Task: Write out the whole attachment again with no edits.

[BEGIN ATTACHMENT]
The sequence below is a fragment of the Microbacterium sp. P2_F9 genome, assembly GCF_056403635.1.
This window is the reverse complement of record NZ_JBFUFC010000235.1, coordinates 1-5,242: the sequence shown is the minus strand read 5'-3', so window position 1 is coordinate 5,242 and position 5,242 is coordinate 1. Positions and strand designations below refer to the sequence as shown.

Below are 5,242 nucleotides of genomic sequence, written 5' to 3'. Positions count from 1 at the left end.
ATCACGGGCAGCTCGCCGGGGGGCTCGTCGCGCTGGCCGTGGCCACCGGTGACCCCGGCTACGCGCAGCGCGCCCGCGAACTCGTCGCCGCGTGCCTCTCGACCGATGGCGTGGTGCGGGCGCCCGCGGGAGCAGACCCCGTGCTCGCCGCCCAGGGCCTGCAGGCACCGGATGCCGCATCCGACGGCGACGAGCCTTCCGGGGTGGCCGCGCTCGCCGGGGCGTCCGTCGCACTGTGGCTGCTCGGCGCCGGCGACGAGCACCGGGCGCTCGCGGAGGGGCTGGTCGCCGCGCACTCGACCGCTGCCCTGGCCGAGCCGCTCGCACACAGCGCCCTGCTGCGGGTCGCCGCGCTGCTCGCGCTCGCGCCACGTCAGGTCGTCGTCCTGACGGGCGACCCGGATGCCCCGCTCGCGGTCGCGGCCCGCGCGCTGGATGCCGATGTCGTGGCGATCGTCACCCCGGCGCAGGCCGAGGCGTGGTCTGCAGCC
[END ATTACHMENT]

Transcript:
The sequence below is a fragment of the Microbacterium sp. P2_F9 genome, assembly GCF_056403635.1.
This window is the reverse complement of record NZ_JBFUFC010000235.1, coordinates 1-5,242: the sequence shown is the minus strand read 5'-3', so window position 1 is coordinate 5,242 and position 5,242 is coordinate 1. Positions and strand designations below refer to the sequence as shown.

Below are 5,242 nucleotides of genomic sequence, written 5' to 3'. Positions count from 1 at the left end.
ATCACGGGCAGCTCGCCGGGGGGCTCGTCGCGCTGGCCGTGGCCACCGGTGACCCCGGCTACGCGCAGCGCGCCCGCGAACTCGTCGCCGCGTGCCTCTCGACCGATGGCGTGGTGCGGGCGCCCGCGGGAGCAGACCCCGTGCTCGCCGCCCAGGGCCTGCAGGCACCGGATGCCGCATCCGACGGCGACGAGCCTTCCGGGGTGGCCGCGCTCGCCGGGGCGTCCGTCGCACTGTGGCTGCTCGGCGCCGGCGACGAGCACCGGGCGCTCGCGGAGGGGCTGGTCGCCGCGCACTCGACCGCTGCCCTGGCCGAGCCGCTCGCACACAGCGCCCTGCTGCGGGTCGCCGCGCTGCTCGCGCTCGCGCCACGTCAGGTCGTCGTCCTGACGGGCGACCCGGATGCCCCGCTCGCGGTCGCGGCCCGCGCGCTGGATGCCGATGTCGTGGCGATCGTCACCCCGGCGCAGGCCGAGGCGTGGTCTGCAGCC